The other day I was doing my swim at Founder’s Park in Islamorada, when Chris, a marine researcher from Key Largo, swimming in the lane next to me, asked me if I had ever seen a documentary on Emperor Penguins in the Antarctic. I hadn’t.
“They have this amazing ability to sequester air under their feathers”, he explained. “When they are swimming under water and getting chased by sea lions, they somehow release all that air around their bodies which results in a sudden burst of speed. That’s how they avoid getting eaten for lunch.”
“Hmmm”, I thought. “Interesting.” I was wondering what the relevance of this was to us.
“I watched Sun Yang on Youtube”, he continued, “and couldn’t help but notice that he blows air out through his nose after each breath and a lot of that air ends up under his body. Do you think that makes him faster”?
I had never really thought about it, but perhaps Chris is right. Perhaps it does make a difference.
Sun Yang does a few things out of the ordinary. While swimming the 1500, he takes 3 or so successive breaths in to and out of each turn and often again in the middle of the pool. Except for the final 100 meters, he takes only four out of the six beat kicks, opting to rest on two during the breath stroke. He bends his knee on the kicks, when the opposite hand enters the water, more than one would think he should (what I call the ‘surge’ kicks). He takes no dolphin kicks off walls. And he seems to get more air bubbles under his body than most, coming from his nose. He tucks his chin down pretty close to his chest after the breath strokes and that may be responsible for the released air staying under his body.
He also has an enormous wingspan, pulls with an extremely high elbow, has a monster kick, especially in the last 50 meters (who else finishes under 26 seconds?) and with a stroke rate of 60, manages to beat everyone else and break world records.
With each of these quirky techniques, I can’t help thinking that there is a method to the madness. I can understand and appreciate that with a stroke rate of 60 breathing every cycle (30 respirations per minute) would not be enough to maintain such a high speed. The extra 5 or 6 breaths each lap could really make a difference. Giving up the two dolphin kicks off each wall seems a bit contrary to what most coaches would advocate, but perhaps the trade for the earlier breaths is worth it. I have never seen another swimmer use his unusual kicking technique, but in spite of forfeiting two kicks each cycle, he somehow manages to maintain his speed with a slow stroke rate. Undoubtedly, that enables him to finish with his incredible kicking speed. But what about those air bubbles?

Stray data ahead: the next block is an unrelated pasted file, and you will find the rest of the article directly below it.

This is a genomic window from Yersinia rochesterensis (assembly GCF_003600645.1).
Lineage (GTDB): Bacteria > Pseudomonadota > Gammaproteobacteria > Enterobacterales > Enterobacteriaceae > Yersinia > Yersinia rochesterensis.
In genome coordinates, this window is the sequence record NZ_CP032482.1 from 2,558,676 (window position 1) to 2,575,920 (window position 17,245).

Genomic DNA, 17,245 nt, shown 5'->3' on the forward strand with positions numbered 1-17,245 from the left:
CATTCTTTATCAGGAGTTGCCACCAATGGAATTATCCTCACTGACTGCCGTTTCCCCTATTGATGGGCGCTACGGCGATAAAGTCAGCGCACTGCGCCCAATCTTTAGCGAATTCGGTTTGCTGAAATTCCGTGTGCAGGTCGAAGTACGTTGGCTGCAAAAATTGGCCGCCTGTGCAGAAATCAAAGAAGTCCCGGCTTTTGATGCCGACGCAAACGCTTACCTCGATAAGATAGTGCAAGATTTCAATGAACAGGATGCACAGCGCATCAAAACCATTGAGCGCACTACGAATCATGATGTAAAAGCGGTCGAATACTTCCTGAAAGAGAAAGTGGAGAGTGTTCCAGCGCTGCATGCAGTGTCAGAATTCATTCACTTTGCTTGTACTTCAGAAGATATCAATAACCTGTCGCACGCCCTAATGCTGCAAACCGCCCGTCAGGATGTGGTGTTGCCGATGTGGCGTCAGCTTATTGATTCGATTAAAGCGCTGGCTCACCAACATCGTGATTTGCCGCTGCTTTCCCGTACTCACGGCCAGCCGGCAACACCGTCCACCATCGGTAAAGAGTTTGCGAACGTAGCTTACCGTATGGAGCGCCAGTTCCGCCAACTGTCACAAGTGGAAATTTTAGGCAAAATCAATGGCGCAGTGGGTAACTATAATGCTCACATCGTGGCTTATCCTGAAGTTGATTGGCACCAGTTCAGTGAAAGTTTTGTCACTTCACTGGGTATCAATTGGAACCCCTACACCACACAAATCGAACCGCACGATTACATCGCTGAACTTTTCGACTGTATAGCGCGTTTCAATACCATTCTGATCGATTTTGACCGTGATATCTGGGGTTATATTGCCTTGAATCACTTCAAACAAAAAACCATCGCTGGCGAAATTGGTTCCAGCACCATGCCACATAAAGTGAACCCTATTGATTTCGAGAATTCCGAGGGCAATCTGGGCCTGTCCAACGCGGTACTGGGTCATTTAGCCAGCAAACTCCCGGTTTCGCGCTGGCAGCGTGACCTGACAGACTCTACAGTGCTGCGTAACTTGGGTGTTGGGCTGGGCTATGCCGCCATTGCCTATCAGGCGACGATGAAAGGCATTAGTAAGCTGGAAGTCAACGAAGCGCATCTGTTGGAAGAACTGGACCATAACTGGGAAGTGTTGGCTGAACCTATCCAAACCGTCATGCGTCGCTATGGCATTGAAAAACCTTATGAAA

It always seemed to make more sense to me to keep air in the lungs as long as possible before exhaling prior to the breath. After all, the more buoyant we are with the air in our lungs, the higher in the water, the less frontal drag. It would seem, but perhaps not.
Water is some 800 times denser than air and the frontal drag forces in water are astronomically higher than in air. The Emperor Penguins do not escape the wrath of the sea lion by kicking or pulling harder, but by reducing frontal drag, surrounding themselves with tiny air bubbles, rather than water, at that critical feeding time. I know that some racing boats put steps in the hulls in order to trap air under the boat and increase lift and reduce drag. Perhaps a few air bubbles under the chest of a swimmer has more impact on reducing frontal drag than keeping all of it in our lungs. Who knows?
I do know this. Swimmers, like Sun Yang, end up teaching us more than we think we know. It is up to us to observe, to think, to question and most importantly, to learn. Chris might be right. The Emperor Penguins and Sun Yang may be on to something.
Yours in swimming,